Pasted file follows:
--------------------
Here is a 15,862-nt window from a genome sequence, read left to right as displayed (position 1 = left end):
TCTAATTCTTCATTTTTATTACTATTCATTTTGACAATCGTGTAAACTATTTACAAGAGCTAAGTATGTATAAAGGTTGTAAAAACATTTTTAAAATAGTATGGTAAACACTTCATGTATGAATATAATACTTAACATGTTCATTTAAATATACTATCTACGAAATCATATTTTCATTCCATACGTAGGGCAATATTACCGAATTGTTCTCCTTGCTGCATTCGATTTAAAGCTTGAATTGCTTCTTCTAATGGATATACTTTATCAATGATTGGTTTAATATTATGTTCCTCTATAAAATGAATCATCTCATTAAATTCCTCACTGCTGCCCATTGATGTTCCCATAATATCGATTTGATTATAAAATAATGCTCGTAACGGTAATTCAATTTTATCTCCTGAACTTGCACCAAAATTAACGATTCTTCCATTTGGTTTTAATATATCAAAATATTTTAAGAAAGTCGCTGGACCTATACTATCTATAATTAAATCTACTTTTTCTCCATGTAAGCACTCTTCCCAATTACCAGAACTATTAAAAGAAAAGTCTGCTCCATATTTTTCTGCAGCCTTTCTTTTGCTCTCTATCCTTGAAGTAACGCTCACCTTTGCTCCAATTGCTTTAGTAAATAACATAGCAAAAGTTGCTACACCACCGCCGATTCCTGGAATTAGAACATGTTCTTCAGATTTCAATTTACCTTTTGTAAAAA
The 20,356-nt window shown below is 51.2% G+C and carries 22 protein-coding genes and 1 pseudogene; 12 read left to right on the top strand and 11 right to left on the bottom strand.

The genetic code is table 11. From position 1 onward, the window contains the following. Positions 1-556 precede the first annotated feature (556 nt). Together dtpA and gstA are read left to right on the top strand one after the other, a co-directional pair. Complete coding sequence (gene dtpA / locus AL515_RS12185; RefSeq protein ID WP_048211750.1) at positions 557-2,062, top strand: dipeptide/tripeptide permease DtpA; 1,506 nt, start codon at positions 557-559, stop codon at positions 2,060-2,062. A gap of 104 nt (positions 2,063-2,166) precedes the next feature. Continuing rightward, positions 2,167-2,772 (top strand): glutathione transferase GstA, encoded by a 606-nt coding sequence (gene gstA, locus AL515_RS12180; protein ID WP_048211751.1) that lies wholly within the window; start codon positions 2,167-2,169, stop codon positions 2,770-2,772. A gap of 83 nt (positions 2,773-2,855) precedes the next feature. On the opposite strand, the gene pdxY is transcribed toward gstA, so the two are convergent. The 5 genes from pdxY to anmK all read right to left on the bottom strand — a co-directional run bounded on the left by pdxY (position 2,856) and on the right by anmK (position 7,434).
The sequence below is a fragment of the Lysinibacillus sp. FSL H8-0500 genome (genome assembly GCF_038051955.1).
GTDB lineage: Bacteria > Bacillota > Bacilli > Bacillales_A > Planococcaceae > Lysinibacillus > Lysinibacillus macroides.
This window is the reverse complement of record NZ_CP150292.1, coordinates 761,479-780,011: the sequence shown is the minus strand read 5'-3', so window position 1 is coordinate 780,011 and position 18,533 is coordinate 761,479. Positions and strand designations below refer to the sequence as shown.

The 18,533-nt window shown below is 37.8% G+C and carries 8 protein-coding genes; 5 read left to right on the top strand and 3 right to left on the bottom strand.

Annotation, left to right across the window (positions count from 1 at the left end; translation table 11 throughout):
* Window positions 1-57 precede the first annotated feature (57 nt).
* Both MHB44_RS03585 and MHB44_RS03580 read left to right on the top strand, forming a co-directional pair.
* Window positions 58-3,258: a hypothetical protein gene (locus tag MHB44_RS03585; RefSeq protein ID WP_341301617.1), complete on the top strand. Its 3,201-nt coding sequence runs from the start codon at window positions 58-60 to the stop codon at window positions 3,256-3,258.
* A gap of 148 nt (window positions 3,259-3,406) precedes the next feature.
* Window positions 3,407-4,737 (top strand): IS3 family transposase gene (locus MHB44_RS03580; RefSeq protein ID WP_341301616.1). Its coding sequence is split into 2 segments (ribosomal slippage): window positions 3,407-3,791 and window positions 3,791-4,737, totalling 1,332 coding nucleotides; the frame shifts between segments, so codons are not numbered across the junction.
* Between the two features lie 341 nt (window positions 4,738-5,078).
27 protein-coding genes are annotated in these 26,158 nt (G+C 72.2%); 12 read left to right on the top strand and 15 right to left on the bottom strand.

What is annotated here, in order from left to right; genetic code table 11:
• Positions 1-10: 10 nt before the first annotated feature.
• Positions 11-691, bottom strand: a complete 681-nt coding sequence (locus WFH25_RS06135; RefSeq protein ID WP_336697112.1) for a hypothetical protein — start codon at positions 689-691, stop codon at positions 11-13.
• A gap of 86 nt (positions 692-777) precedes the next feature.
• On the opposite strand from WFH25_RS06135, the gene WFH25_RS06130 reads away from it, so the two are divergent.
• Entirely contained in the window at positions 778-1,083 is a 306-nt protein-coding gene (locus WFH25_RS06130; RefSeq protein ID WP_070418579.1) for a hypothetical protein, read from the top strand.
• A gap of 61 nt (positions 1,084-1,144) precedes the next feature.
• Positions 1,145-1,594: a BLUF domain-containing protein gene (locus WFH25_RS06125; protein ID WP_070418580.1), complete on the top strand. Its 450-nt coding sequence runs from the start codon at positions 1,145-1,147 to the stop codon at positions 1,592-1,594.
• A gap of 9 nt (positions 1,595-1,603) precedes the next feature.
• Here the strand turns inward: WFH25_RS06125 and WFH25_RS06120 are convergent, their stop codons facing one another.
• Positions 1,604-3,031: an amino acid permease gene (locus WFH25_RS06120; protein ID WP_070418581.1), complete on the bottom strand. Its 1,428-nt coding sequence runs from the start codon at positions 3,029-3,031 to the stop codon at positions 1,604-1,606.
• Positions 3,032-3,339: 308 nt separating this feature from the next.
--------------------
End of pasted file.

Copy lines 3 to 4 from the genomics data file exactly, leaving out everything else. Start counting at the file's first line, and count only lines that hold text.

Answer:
The 20,356-nt window shown below is 51.2% G+C and carries 22 protein-coding genes and 1 pseudogene; 12 read left to right on the top strand and 11 right to left on the bottom strand.

The genetic code is table 11. From position 1 onward, the window contains the following. Positions 1-556 precede the first annotated feature (556 nt). Together dtpA and gstA are read left to right on the top strand one after the other, a co-directional pair. Complete coding sequence (gene dtpA / locus AL515_RS12185; RefSeq protein ID WP_048211750.1) at positions 557-2,062, top strand: dipeptide/tripeptide permease DtpA; 1,506 nt, start codon at positions 557-559, stop codon at positions 2,060-2,062. A gap of 104 nt (positions 2,063-2,166) precedes the next feature. Continuing rightward, positions 2,167-2,772 (top strand): glutathione transferase GstA, encoded by a 606-nt coding sequence (gene gstA, locus AL515_RS12180; protein ID WP_048211751.1) that lies wholly within the window; start codon positions 2,167-2,169, stop codon positions 2,770-2,772. A gap of 83 nt (positions 2,773-2,855) precedes the next feature. On the opposite strand, the gene pdxY is transcribed toward gstA, so the two are convergent. The 5 genes from pdxY to anmK all read right to left on the bottom strand — a co-directional run bounded on the left by pdxY (position 2,856) and on the right by anmK (position 7,434).